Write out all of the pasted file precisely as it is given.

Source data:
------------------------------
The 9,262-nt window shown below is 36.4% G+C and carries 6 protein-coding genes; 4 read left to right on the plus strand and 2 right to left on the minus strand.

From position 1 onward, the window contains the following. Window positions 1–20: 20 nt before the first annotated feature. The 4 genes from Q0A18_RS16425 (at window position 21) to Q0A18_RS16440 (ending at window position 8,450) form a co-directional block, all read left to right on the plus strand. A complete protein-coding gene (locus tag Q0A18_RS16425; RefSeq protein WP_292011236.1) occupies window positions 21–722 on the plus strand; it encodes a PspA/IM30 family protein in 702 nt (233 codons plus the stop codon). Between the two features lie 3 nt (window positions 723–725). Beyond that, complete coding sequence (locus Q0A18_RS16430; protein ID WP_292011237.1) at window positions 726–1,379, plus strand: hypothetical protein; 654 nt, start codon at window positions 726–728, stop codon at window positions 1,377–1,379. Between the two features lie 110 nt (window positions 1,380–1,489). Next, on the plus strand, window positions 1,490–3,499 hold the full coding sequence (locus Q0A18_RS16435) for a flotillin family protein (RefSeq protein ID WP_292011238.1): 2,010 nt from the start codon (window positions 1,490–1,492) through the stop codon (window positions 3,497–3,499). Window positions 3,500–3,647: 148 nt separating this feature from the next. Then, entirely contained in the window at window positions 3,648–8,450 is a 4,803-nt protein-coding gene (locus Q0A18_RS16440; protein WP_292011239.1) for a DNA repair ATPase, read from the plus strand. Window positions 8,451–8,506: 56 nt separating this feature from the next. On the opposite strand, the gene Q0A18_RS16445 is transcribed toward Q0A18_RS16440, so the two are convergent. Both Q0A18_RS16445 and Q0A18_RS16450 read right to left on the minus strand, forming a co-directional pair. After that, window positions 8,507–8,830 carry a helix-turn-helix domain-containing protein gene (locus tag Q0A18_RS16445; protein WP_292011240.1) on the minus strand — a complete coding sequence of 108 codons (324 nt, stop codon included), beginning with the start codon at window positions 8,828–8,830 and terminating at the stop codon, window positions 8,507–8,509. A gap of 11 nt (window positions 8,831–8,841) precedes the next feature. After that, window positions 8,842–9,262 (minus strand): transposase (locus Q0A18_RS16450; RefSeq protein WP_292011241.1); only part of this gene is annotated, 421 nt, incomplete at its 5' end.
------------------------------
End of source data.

The 9,262-nt window shown below is 36.4% G+C and carries 6 protein-coding genes; 4 read left to right on the plus strand and 2 right to left on the minus strand.

From position 1 onward, the window contains the following. Window positions 1–20: 20 nt before the first annotated feature. The 4 genes from Q0A18_RS16425 (at window position 21) to Q0A18_RS16440 (ending at window position 8,450) form a co-directional block, all read left to right on the plus strand. A complete protein-coding gene (locus tag Q0A18_RS16425; RefSeq protein WP_292011236.1) occupies window positions 21–722 on the plus strand; it encodes a PspA/IM30 family protein in 702 nt (233 codons plus the stop codon). Between the two features lie 3 nt (window positions 723–725). Beyond that, complete coding sequence (locus Q0A18_RS16430; protein ID WP_292011237.1) at window positions 726–1,379, plus strand: hypothetical protein; 654 nt, start codon at window positions 726–728, stop codon at window positions 1,377–1,379. Between the two features lie 110 nt (window positions 1,380–1,489). Next, on the plus strand, window positions 1,490–3,499 hold the full coding sequence (locus Q0A18_RS16435) for a flotillin family protein (RefSeq protein ID WP_292011238.1): 2,010 nt from the start codon (window positions 1,490–1,492) through the stop codon (window positions 3,497–3,499). Window positions 3,500–3,647: 148 nt separating this feature from the next. Then, entirely contained in the window at window positions 3,648–8,450 is a 4,803-nt protein-coding gene (locus Q0A18_RS16440; protein WP_292011239.1) for a DNA repair ATPase, read from the plus strand. Window positions 8,451–8,506: 56 nt separating this feature from the next. On the opposite strand, the gene Q0A18_RS16445 is transcribed toward Q0A18_RS16440, so the two are convergent. Both Q0A18_RS16445 and Q0A18_RS16450 read right to left on the minus strand, forming a co-directional pair. After that, window positions 8,507–8,830 carry a helix-turn-helix domain-containing protein gene (locus tag Q0A18_RS16445; protein WP_292011240.1) on the minus strand — a complete coding sequence of 108 codons (324 nt, stop codon included), beginning with the start codon at window positions 8,828–8,830 and terminating at the stop codon, window positions 8,507–8,509. A gap of 11 nt (window positions 8,831–8,841) precedes the next feature. After that, window positions 8,842–9,262 (minus strand): transposase (locus Q0A18_RS16450; RefSeq protein WP_292011241.1); only part of this gene is annotated, 421 nt, incomplete at its 5' end.